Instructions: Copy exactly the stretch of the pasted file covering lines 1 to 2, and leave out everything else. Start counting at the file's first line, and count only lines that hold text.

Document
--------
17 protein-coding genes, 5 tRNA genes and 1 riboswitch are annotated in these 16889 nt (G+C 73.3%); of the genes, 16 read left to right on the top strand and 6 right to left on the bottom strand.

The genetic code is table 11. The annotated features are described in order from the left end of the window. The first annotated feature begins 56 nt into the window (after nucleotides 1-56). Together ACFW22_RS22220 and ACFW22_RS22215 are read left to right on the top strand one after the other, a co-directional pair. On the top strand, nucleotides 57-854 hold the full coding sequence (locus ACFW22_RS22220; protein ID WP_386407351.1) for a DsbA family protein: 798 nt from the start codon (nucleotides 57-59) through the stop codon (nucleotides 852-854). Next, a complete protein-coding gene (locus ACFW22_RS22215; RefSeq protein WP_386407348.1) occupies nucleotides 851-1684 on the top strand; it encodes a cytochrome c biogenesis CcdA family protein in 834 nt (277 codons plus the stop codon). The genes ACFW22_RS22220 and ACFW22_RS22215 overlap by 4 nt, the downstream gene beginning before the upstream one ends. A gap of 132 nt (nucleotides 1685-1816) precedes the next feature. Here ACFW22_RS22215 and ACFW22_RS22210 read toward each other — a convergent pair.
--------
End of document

17 protein-coding genes, 5 tRNA genes and 1 riboswitch are annotated in these 16889 nt (G+C 73.3%); of the genes, 16 read left to right on the top strand and 6 right to left on the bottom strand.

The genetic code is table 11. The annotated features are described in order from the left end of the window. The first annotated feature begins 56 nt into the window (after nucleotides 1-56). Together ACFW22_RS22220 and ACFW22_RS22215 are read left to right on the top strand one after the other, a co-directional pair. On the top strand, nucleotides 57-854 hold the full coding sequence (locus ACFW22_RS22220; protein ID WP_386407351.1) for a DsbA family protein: 798 nt from the start codon (nucleotides 57-59) through the stop codon (nucleotides 852-854). Next, a complete protein-coding gene (locus ACFW22_RS22215; RefSeq protein WP_386407348.1) occupies nucleotides 851-1684 on the top strand; it encodes a cytochrome c biogenesis CcdA family protein in 834 nt (277 codons plus the stop codon). The genes ACFW22_RS22220 and ACFW22_RS22215 overlap by 4 nt, the downstream gene beginning before the upstream one ends. A gap of 132 nt (nucleotides 1685-1816) precedes the next feature. Here ACFW22_RS22215 and ACFW22_RS22210 read toward each other — a convergent pair.